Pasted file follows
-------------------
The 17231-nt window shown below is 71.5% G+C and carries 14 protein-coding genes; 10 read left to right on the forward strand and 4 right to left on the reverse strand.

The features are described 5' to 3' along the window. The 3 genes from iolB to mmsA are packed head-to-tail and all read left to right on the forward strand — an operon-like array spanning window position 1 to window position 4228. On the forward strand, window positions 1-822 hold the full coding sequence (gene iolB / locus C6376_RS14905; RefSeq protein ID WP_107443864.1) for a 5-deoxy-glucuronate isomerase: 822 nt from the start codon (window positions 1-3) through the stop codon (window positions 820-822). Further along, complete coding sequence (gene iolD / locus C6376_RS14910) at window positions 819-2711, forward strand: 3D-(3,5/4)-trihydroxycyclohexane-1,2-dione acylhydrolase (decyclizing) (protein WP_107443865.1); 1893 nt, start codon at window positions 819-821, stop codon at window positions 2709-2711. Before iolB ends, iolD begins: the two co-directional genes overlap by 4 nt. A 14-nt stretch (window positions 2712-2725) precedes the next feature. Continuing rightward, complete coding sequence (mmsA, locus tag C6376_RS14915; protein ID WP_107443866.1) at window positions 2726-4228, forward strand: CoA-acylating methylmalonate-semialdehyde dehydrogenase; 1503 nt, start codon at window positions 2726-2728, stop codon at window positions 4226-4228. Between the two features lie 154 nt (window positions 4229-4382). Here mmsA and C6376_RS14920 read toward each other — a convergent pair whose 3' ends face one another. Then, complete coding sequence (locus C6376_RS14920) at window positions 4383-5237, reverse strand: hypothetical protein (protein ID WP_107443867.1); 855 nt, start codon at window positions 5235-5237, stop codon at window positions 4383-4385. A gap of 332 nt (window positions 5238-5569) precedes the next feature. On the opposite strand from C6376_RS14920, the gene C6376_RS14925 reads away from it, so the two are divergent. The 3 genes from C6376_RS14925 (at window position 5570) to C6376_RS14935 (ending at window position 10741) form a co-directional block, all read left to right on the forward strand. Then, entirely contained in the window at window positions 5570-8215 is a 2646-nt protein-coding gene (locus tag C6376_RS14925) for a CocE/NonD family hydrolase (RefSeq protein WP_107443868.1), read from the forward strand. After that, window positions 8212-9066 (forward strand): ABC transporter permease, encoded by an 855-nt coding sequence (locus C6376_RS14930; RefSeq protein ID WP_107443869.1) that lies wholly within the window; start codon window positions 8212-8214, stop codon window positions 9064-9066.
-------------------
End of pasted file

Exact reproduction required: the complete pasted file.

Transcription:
The 17231-nt window shown below is 71.5% G+C and carries 14 protein-coding genes; 10 read left to right on the forward strand and 4 right to left on the reverse strand.

The features are described 5' to 3' along the window. The 3 genes from iolB to mmsA are packed head-to-tail and all read left to right on the forward strand — an operon-like array spanning window position 1 to window position 4228. On the forward strand, window positions 1-822 hold the full coding sequence (gene iolB / locus C6376_RS14905; RefSeq protein ID WP_107443864.1) for a 5-deoxy-glucuronate isomerase: 822 nt from the start codon (window positions 1-3) through the stop codon (window positions 820-822). Further along, complete coding sequence (gene iolD / locus C6376_RS14910) at window positions 819-2711, forward strand: 3D-(3,5/4)-trihydroxycyclohexane-1,2-dione acylhydrolase (decyclizing) (protein WP_107443865.1); 1893 nt, start codon at window positions 819-821, stop codon at window positions 2709-2711. Before iolB ends, iolD begins: the two co-directional genes overlap by 4 nt. A 14-nt stretch (window positions 2712-2725) precedes the next feature. Continuing rightward, complete coding sequence (mmsA, locus tag C6376_RS14915; protein ID WP_107443866.1) at window positions 2726-4228, forward strand: CoA-acylating methylmalonate-semialdehyde dehydrogenase; 1503 nt, start codon at window positions 2726-2728, stop codon at window positions 4226-4228. Between the two features lie 154 nt (window positions 4229-4382). Here mmsA and C6376_RS14920 read toward each other — a convergent pair whose 3' ends face one another. Then, complete coding sequence (locus C6376_RS14920) at window positions 4383-5237, reverse strand: hypothetical protein (protein ID WP_107443867.1); 855 nt, start codon at window positions 5235-5237, stop codon at window positions 4383-4385. A gap of 332 nt (window positions 5238-5569) precedes the next feature. On the opposite strand from C6376_RS14920, the gene C6376_RS14925 reads away from it, so the two are divergent. The 3 genes from C6376_RS14925 (at window position 5570) to C6376_RS14935 (ending at window position 10741) form a co-directional block, all read left to right on the forward strand. Then, entirely contained in the window at window positions 5570-8215 is a 2646-nt protein-coding gene (locus tag C6376_RS14925) for a CocE/NonD family hydrolase (RefSeq protein WP_107443868.1), read from the forward strand. After that, window positions 8212-9066 (forward strand): ABC transporter permease, encoded by an 855-nt coding sequence (locus C6376_RS14930; RefSeq protein ID WP_107443869.1) that lies wholly within the window; start codon window positions 8212-8214, stop codon window positions 9064-9066.